Analysts at ANZ note that commodities struggled in the previous session as fundamental issues weighed on the respective markets.
“Crude oil prices fell as increased drilling in the US and a rebound in Libyan output weighed on investor sentiment. Libyan output rose to about 660kb/d, according to a report in Bloomberg. Production had fallen to 500kb/d after the closure of the Sharara field last week. The concern about rising output outweighed the perception of tightening markets. OPEC Secretary-General Mohammad Barkindo said he was cautiously optimistic that the market is already rebalancing. Investors were also nervous about another strong rise in the rig count in the US. Baker Hughes data showed the number of rigs rose for an eleventh successive week to 662.”
“Base metals prices fell across the board on the back of a slightly stronger USD and weak economic data. US auto sales, a key driver of metals demand, fell heavily in March, with heavy discounts failing to lift customer buying. Inventory of unsold vehicles is also at a ten-year high. The closure of Chinese markets meant little direction for investors in the Asian trading session.”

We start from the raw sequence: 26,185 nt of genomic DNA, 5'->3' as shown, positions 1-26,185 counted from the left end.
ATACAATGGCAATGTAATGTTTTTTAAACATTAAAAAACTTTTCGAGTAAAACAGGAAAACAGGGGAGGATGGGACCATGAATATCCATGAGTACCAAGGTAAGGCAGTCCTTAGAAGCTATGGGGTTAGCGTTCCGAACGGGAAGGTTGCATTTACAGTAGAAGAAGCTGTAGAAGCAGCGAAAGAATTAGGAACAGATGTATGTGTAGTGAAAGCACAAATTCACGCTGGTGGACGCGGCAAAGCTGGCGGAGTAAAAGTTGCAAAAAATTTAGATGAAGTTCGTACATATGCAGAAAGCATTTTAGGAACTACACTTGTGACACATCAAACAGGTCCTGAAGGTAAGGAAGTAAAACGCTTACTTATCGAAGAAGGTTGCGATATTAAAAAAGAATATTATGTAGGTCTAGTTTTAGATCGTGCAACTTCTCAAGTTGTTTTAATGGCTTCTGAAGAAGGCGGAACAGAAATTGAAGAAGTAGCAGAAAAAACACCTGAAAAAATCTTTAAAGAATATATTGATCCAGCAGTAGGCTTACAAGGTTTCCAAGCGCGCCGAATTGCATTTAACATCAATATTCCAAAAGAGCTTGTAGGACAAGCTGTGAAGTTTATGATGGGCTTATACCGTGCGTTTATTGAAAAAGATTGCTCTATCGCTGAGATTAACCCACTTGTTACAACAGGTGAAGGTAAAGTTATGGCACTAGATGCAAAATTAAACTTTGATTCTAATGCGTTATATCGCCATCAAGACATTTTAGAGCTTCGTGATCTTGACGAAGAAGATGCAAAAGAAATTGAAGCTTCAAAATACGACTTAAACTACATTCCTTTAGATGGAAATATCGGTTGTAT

“Iron ore prices fell slightly, ending the day just below USD80/t. Reports suggest traders are now concerned about the physical capacity at ports and their ability to hold any additional iron ore if the current pace of increases continues.”
“Coking coal prices broke their eerie silence as news broke of extensive disruptions to coal rail infrastructure in Queensland. Prices jumped over 15% as traders rushed to secure supply ahead of what looks like an extensive outage. At this stage, it appears inventories at the coal operations are also high, meaning the ability of producers to continue to mine is limited as well. Given infrastructure was already a bottleneck in the system, the ability to catch up over the coming months when the rail network is repaired could also be restricted. With a significant amount of the world’s premium hard coking coal now marooned onsite, prices are likely to continue to push higher.”
“Gold rose as the lower than expected auto sales in the US seemed to spur expectations of a more dovish Fed. This was despite a slightly stronger USD. Investors are also becoming more bullish. CFTC data showed gold bulls increased their net-long position in gold futures to the most in more than 11 weeks. This increasing bullishness has been fuelled by increasing signs of a weakening Trump trade.”
“Agriculture markets were slightly weaker, with moves in currency markets resulting in some investor selling. Soybeans remained under pressure on the back of higher acreage and stocks in the US.”
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